Home Posts tagged "Cressey Sports Performance"

CSP Elite Baseball Development Podcast: Refining Rehab Approaches with Eric Schoenberg

We're excited to welcome physical therapist Eric Schoenberg to this week's podcast. Eric has extensive experience working with individuals from all walks of life, but specializes in working with baseball players. He'll serve as the physical therapist at the soon-to-open Cressey Sports Performance location in Palm Beach Gardens, FL starting on November 1 as well. In this episode, we discuss the typical challenges baseball players can see movement-wise, as well as how the rehab process can be improved across all populations.

A special thanks to this show's sponsor, Marc Pro. Head to www.MarcPro.com and enter the coupon code CRESSEY at checkout to receive 10% off on your order.

Show Outline

  • How Eric has evolved as a physical therapist since graduating from PT school
  • How learning to never settle for mediocrity and working to be more familiar with the world of strength and conditioning through CSP has allowed Eric to advance his physical therapy career
  • How being a high quality physical therapist involves appreciating the art of physical therapy as much as the science of the field
  • How Eric became an early adopter of Shirley Sahrmann’s work on movement system impairment syndromes
  • Why young physical therapists and health professionals should work to create their own philosophy for analyzing movement proficiency and how having a model for analyzing movement can help them make better decisions for their clients
  • Why has Eric deviated from the standard time-restricted, semi-private PT model and instead adopted a one-on-one, private model
  • Why the rehabilitation world should move away from its generalist perspective and encourage practitioners to specialize and refer out to others who have more experience rehabilitating a specific injury
  • Why experts need to drop their ego and be open to working with other professionals across the scope of health and human performance
  • What the most common movement impairments Eric sees in baseball players are
  • Where the biggest mistakes occur in the interaction between rehab specialists and strength and conditioning coaches
  • How being a father has influenced Eric’s perspective on youth athletics, the little league experience, and lifelong movement health
  • What big mistakes Eric is seeing in post-op baseball cases
  • How Eric manages transitioning athletes from being completely in the rehab setting back to training at full health over the course of the rehab process
  • What research Eric has been studying to continue to advance his career, and what books he recommends to all health professionals

You can follow Eric on Twitter at @CSP_PhysTherapy and on Instagram at @CSP_PhysTherapy. To contact him directly, you can email eric@diamondphystherapy.com.

Sponsor Reminder

This episode is brought to you by Marc Pro, a cutting-edge EMS device that uses patented technology to create non-fatiguing muscle activation. Muscle activation with Marc Pro facilitates each stage of the body’s natural recovery process- similar to active recovery, but without the extra effort and muscle fatigue. Athletes can use it for as long as they need to ensure a more full and quick recovery in between training or games. With its portability and ease of use, players can use Marc Pro while traveling between games or while relaxing at home. Players and trainers from every MLB team - including over 200 pro pitchers - use Marc Pro. Put Marc Pro to the test for yourself with their new "Try Before you Buy" program, and use promo code CRESSEY at checkout at www.MarcPro.com for 10% off on your order.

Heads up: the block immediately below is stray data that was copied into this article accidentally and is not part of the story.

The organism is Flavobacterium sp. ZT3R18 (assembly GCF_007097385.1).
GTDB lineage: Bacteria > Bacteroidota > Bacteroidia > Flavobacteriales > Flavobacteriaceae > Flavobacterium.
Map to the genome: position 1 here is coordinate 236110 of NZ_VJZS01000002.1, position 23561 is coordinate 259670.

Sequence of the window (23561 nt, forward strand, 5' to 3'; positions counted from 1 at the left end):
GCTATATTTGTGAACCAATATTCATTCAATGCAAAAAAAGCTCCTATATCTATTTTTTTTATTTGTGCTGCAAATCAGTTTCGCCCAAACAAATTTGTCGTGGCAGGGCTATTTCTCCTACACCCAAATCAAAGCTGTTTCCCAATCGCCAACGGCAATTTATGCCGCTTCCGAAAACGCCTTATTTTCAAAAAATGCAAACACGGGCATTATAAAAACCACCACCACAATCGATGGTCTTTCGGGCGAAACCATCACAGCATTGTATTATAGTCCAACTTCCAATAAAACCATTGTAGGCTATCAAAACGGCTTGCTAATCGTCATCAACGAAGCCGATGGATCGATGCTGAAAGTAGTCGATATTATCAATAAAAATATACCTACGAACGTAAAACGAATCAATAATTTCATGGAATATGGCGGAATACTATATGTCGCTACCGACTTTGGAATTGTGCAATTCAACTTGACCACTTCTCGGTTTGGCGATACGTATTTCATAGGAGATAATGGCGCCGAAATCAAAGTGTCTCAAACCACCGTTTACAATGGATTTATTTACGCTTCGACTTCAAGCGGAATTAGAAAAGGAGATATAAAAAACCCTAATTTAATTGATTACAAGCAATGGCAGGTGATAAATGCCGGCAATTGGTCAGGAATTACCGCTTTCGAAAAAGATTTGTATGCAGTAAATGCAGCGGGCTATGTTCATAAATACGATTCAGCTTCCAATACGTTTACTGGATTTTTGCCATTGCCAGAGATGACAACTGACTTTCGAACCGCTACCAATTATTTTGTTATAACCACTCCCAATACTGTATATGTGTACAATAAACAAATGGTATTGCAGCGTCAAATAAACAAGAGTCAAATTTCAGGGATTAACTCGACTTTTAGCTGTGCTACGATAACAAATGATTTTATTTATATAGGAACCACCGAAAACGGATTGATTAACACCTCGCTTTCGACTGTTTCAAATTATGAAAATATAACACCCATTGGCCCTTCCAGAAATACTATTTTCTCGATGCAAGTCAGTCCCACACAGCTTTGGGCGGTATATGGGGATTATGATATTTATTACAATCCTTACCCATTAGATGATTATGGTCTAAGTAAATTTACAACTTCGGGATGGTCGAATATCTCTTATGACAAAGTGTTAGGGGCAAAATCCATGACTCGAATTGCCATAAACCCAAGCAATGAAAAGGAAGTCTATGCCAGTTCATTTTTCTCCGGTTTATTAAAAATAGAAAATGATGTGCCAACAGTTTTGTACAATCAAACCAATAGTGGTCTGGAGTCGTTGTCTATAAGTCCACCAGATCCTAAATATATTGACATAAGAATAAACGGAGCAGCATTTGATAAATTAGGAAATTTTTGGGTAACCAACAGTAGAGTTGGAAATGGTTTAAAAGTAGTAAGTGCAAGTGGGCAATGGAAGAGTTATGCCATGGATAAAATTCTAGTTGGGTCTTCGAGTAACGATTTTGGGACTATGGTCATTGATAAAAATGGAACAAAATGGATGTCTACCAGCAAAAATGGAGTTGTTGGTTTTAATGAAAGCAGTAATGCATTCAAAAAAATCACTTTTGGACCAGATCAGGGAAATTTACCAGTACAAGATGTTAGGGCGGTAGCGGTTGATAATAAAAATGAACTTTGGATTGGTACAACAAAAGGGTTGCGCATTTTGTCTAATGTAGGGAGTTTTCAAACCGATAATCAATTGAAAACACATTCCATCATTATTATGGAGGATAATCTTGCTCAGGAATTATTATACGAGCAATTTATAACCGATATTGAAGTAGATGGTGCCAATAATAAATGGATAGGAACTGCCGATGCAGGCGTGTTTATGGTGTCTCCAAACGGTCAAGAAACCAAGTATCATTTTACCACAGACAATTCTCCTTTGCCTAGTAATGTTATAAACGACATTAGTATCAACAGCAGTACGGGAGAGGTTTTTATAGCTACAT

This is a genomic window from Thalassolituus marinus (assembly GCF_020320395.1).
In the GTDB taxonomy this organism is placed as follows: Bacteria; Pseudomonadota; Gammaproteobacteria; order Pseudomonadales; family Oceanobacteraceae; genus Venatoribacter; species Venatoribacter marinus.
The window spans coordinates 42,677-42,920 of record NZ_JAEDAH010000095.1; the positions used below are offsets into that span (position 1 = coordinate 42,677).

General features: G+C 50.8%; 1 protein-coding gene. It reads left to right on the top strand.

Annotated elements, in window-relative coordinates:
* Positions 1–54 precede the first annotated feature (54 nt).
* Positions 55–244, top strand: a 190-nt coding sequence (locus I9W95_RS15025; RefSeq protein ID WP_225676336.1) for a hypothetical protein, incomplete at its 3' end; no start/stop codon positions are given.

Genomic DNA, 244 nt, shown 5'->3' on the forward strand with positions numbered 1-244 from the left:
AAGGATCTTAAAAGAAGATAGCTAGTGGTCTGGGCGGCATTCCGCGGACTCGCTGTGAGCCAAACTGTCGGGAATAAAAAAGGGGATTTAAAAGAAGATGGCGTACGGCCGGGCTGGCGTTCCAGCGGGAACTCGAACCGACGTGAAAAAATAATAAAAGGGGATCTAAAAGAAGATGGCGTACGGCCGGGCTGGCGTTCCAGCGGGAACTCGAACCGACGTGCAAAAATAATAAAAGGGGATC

Podcast Feedback

If you like what you hear, we'd be thrilled if you'd consider subscribing to the podcast and leaving us an iTunes review. You can do so HERE.

And, we welcome your suggestions for future guests and questions. Just email elitebaseballpodcast@gmail.com.

Thank you for your continued support!

Sign-up Today for our FREE Baseball Newsletter and Receive Instant Access to a 47-minute Presentation from Eric Cressey on Individualizing the Management of Overhead Athletes!

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CSP Elite Baseball Development Podcast: Aaron Barrett

We're excited to welcome Washington Nationals relief pitcher Aaron Barrett to this week's podcast. Aaron is one of the most impressive comeback stories you'll ever hear. A special thanks to this show's sponsor, Athletic Greens. Head to http://www.athleticgreens.com/cressey and you'll receive a free 20-pack of Athletic Greens travel packets with your first order.

Show Outline

  • What major injuries and setbacks Aaron experienced that removed him from competitive baseball from 2014 to 2018
  • What the medical priorities and overall rehab process were for recovering from this freak injury
  • How Aaron managed his psychology as he endured a major setback
  • How he incorporated and began to increase his hand speed as he progressed throw his rehab throwing program
  • When in Aaron’s rehab protocols he felt more consistent and confident as he began throwing in professional baseball games once again
  • What recovery modalities Aaron utilizes to help his arm bounce back
  • How Aaron modified his routine after enduring these setbacks
  • How Aaron remained process oriented and focused on his goals for the long haul of a four-year rehab period
  • What lessons has Aaron learned after experiencing the workload of being a reliever in a major league bullpen
  • How Aaron manages his throwing volume and intensity in-season
  • What Aaron’s gameday routine is
  • What the characteristics of coaches and rehab professionals that have been the most impactful on his career
  • What Aaron’s next step is for his career as he transitions from this incredible recovery from injury to being a consistent performer for the Washington Nationals

You can follow Aaron on Twitter at @AaronBarrett30 and on Instagram at @AaronBarrett30.

Sponsor Reminder